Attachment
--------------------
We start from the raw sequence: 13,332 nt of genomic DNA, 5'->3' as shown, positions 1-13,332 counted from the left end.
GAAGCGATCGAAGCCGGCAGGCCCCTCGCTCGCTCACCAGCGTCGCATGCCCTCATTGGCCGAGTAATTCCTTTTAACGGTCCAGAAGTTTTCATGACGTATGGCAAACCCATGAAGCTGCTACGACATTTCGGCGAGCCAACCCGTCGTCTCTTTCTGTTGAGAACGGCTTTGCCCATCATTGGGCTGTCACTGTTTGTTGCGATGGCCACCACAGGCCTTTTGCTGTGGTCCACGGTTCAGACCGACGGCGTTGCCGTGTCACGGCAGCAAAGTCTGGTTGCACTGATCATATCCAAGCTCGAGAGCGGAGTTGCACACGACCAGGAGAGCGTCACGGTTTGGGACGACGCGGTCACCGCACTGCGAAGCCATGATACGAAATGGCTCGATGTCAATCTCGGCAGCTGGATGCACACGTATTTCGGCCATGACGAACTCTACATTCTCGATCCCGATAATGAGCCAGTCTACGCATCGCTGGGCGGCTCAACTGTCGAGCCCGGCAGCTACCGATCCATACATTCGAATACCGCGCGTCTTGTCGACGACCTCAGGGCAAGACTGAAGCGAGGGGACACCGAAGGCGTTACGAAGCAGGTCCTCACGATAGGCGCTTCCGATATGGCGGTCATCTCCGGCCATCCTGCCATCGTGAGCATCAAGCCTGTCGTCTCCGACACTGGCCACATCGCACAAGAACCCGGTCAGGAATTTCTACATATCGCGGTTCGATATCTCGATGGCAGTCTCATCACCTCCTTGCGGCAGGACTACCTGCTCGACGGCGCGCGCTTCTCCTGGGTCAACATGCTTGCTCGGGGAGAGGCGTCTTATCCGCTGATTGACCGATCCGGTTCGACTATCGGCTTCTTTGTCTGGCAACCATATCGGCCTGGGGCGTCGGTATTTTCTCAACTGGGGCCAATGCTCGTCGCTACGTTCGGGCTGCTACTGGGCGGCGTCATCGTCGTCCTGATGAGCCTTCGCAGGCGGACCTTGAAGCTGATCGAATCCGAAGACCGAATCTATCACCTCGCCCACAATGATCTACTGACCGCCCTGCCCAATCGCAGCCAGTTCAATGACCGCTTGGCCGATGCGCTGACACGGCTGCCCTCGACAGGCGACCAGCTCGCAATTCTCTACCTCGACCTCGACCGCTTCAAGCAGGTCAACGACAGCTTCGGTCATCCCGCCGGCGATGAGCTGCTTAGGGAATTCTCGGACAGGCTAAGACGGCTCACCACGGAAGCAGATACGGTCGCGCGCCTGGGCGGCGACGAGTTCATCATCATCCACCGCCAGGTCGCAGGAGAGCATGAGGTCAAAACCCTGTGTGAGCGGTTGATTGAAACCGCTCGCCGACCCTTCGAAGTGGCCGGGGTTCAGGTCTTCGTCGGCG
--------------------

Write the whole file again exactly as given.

We start from the raw sequence: 13,332 nt of genomic DNA, 5'->3' as shown, positions 1-13,332 counted from the left end.
GAAGCGATCGAAGCCGGCAGGCCCCTCGCTCGCTCACCAGCGTCGCATGCCCTCATTGGCCGAGTAATTCCTTTTAACGGTCCAGAAGTTTTCATGACGTATGGCAAACCCATGAAGCTGCTACGACATTTCGGCGAGCCAACCCGTCGTCTCTTTCTGTTGAGAACGGCTTTGCCCATCATTGGGCTGTCACTGTTTGTTGCGATGGCCACCACAGGCCTTTTGCTGTGGTCCACGGTTCAGACCGACGGCGTTGCCGTGTCACGGCAGCAAAGTCTGGTTGCACTGATCATATCCAAGCTCGAGAGCGGAGTTGCACACGACCAGGAGAGCGTCACGGTTTGGGACGACGCGGTCACCGCACTGCGAAGCCATGATACGAAATGGCTCGATGTCAATCTCGGCAGCTGGATGCACACGTATTTCGGCCATGACGAACTCTACATTCTCGATCCCGATAATGAGCCAGTCTACGCATCGCTGGGCGGCTCAACTGTCGAGCCCGGCAGCTACCGATCCATACATTCGAATACCGCGCGTCTTGTCGACGACCTCAGGGCAAGACTGAAGCGAGGGGACACCGAAGGCGTTACGAAGCAGGTCCTCACGATAGGCGCTTCCGATATGGCGGTCATCTCCGGCCATCCTGCCATCGTGAGCATCAAGCCTGTCGTCTCCGACACTGGCCACATCGCACAAGAACCCGGTCAGGAATTTCTACATATCGCGGTTCGATATCTCGATGGCAGTCTCATCACCTCCTTGCGGCAGGACTACCTGCTCGACGGCGCGCGCTTCTCCTGGGTCAACATGCTTGCTCGGGGAGAGGCGTCTTATCCGCTGATTGACCGATCCGGTTCGACTATCGGCTTCTTTGTCTGGCAACCATATCGGCCTGGGGCGTCGGTATTTTCTCAACTGGGGCCAATGCTCGTCGCTACGTTCGGGCTGCTACTGGGCGGCGTCATCGTCGTCCTGATGAGCCTTCGCAGGCGGACCTTGAAGCTGATCGAATCCGAAGACCGAATCTATCACCTCGCCCACAATGATCTACTGACCGCCCTGCCCAATCGCAGCCAGTTCAATGACCGCTTGGCCGATGCGCTGACACGGCTGCCCTCGACAGGCGACCAGCTCGCAATTCTCTACCTCGACCTCGACCGCTTCAAGCAGGTCAACGACAGCTTCGGTCATCCCGCCGGCGATGAGCTGCTTAGGGAATTCTCGGACAGGCTAAGACGGCTCACCACGGAAGCAGATACGGTCGCGCGCCTGGGCGGCGACGAGTTCATCATCATCCACCGCCAGGTCGCAGGAGAGCATGAGGTCAAAACCCTGTGTGAGCGGTTGATTGAAACCGCTCGCCGACCCTTCGAAGTGGCCGGGGTTCAGGTCTTCGTCGGCG